Preprints
https://doi.org/10.5194/hess-2024-148
https://doi.org/10.5194/hess-2024-148
17 Jun 2024
 | 17 Jun 2024
Status: this preprint is currently under review for the journal HESS.

Assessing the cumulative impact of on-farm reservoirs on modeled surface hydrology

Vinicius Perin, Mirela G. Tulbure, Shiqi Fang, Sankarasubramanian Arumugam, Michele L. Reba, and Mary Yaeger

Abstract. On-farm reservoirs (OFRs) are essential water bodies to meet global irrigation needs. Farmers use OFRs to store water from precipitation and runoff during the rainy season to irrigate their crops during the dry season. Despite their importance to crop irrigation, OFRs can have a cumulative impact on surface hydrology by decreasing flow and peak flow. Nonetheless, there is limited knowledge on the spatial and temporal variability of the OFRs' impacts. Therefore, to gain novel understanding on the cumulative impact of OFRs on surface hydrology, here we propose a novel framework that integrates a top-down data driven remote sensing-based algorithm with physically-based models by leveraging the latest developments in the Soil Water Assessment Tool+ (SWAT+). We assessed the impact of OFRs in a watershed located in eastern Arkansas, the third most irrigated state in the USA. Our results show that the presence of OFRs in the watershed decreased annual flow on average between 14 and 24 %, and the mean reduction in peak flow varied between 43 and 60 %. In addition, the cumulative impact of the OFRs was not equally distributed across the watershed, and it varied according to the OFR spatial distribution, and their storage capacity. The results of this study and the proposed framework can support water agencies with information on the cumulative impact of OFRs, aiming to support surface water resources management. This is relevant as the number of OFRs is expected to increase globally as an adaptation to climate change under severe drought conditions.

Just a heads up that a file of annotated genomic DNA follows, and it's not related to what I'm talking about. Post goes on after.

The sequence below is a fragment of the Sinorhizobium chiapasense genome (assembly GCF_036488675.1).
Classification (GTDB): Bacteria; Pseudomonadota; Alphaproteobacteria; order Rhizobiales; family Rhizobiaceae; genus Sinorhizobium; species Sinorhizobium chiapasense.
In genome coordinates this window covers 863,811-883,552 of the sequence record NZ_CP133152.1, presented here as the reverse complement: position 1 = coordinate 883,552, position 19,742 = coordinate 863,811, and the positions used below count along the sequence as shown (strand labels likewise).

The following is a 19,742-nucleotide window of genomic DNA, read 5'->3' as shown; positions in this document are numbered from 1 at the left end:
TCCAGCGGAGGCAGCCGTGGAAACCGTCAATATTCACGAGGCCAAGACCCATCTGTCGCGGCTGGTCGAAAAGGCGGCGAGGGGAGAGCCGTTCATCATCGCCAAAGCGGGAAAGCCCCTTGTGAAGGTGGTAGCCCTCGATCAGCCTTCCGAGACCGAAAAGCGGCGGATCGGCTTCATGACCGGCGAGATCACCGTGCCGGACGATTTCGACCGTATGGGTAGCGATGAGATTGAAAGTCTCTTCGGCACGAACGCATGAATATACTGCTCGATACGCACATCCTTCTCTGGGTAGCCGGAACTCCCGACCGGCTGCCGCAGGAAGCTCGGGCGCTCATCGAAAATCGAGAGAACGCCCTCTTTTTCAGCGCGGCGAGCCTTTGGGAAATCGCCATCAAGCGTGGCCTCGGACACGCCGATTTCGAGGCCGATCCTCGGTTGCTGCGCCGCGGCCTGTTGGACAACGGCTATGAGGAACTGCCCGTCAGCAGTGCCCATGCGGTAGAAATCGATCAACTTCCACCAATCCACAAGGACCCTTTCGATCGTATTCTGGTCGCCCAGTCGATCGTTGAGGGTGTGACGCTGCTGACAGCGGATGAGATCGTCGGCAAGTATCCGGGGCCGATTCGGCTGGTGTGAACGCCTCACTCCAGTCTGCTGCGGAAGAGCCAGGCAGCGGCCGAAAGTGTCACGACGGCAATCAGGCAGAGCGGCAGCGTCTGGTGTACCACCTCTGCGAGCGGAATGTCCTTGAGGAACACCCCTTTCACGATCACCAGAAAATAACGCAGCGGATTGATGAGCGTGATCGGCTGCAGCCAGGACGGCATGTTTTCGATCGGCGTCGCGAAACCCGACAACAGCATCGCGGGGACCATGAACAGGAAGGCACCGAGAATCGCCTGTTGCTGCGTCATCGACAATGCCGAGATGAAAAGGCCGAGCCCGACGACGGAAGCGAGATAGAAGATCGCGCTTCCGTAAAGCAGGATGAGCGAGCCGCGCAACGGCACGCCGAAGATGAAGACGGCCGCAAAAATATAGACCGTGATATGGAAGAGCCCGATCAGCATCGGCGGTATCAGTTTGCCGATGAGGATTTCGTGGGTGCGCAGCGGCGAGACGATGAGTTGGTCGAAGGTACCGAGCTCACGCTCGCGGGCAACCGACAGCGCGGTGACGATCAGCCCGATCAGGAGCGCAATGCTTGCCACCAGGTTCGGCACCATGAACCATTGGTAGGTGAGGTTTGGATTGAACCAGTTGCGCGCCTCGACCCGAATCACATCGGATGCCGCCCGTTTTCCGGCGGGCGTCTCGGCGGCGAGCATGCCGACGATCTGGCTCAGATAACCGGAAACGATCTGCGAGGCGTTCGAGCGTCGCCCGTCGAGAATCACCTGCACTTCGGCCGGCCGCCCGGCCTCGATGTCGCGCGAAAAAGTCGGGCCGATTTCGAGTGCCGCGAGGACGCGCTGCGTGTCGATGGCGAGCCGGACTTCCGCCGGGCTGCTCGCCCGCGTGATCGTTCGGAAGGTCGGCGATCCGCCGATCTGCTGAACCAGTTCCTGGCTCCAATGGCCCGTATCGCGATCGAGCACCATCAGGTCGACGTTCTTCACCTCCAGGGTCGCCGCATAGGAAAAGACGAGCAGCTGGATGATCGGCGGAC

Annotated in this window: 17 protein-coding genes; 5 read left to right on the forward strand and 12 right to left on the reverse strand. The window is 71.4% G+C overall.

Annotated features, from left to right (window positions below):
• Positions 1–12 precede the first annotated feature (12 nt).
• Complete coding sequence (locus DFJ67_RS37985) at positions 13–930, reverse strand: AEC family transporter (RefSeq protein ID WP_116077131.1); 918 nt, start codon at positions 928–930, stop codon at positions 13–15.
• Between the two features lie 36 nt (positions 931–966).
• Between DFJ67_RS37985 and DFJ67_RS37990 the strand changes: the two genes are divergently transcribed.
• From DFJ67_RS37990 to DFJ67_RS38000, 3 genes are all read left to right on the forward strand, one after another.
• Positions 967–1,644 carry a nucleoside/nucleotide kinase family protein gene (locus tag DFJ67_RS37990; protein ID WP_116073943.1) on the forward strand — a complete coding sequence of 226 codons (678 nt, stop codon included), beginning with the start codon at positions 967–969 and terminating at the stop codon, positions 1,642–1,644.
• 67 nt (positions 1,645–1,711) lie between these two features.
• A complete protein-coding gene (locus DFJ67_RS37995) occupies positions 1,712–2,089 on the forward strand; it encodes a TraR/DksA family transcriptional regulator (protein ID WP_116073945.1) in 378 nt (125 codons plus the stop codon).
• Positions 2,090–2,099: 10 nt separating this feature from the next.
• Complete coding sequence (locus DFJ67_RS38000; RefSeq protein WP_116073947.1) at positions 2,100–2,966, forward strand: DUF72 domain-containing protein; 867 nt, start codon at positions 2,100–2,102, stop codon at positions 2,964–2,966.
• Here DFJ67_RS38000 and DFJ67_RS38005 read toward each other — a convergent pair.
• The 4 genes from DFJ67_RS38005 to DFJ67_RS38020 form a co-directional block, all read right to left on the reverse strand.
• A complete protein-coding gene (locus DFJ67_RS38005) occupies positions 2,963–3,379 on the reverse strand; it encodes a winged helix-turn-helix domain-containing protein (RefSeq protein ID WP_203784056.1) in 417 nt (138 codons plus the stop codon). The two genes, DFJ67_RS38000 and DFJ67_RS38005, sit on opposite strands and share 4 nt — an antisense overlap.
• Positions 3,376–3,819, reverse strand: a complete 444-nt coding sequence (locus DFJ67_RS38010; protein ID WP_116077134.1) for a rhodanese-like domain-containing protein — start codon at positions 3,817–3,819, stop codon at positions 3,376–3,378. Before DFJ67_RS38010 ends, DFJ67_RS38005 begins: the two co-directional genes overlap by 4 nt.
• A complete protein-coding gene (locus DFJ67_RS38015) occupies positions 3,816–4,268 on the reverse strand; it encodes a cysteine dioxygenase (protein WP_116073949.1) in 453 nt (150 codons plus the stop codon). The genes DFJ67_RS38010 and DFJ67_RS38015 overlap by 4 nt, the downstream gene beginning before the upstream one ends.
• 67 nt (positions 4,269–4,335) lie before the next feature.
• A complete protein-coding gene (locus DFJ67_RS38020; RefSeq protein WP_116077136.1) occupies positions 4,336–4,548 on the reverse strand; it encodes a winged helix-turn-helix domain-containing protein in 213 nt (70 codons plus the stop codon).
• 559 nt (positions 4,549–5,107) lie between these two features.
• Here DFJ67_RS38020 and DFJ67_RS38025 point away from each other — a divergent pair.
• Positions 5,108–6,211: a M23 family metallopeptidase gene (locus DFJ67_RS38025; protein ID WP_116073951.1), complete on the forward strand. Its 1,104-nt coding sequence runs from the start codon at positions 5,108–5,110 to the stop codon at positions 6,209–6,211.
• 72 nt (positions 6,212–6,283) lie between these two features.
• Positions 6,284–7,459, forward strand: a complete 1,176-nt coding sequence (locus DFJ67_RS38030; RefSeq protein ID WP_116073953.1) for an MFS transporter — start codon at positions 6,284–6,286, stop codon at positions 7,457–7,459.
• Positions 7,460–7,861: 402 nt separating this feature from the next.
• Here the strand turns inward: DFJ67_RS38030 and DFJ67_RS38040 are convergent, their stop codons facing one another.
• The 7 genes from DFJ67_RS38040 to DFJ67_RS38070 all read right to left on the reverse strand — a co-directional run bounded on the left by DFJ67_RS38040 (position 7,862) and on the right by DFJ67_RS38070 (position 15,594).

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Vinicius Perin, Mirela G. Tulbure, Shiqi Fang, Sankarasubramanian Arumugam, Michele L. Reba, and Mary Yaeger

Status: open (until 20 Aug 2024)

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Vinicius Perin, Mirela G. Tulbure, Shiqi Fang, Sankarasubramanian Arumugam, Michele L. Reba, and Mary Yaeger
Vinicius Perin, Mirela G. Tulbure, Shiqi Fang, Sankarasubramanian Arumugam, Michele L. Reba, and Mary Yaeger

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Short summary
This study assesses how on-farm reservoirs (OFRs) can impact surface hydrology in Eastern Arkansas, US, using a new framework combining remote sensing and hydrological modeling. Findings show that reservoirs can reduce annual flow by 14–24 % and peak flow by 43–60 %, with effects varying by location and reservoirs's capacity. This is relevant as the number of OFRs is expected to increase globally as an adaptation to climate change under severe drought conditions.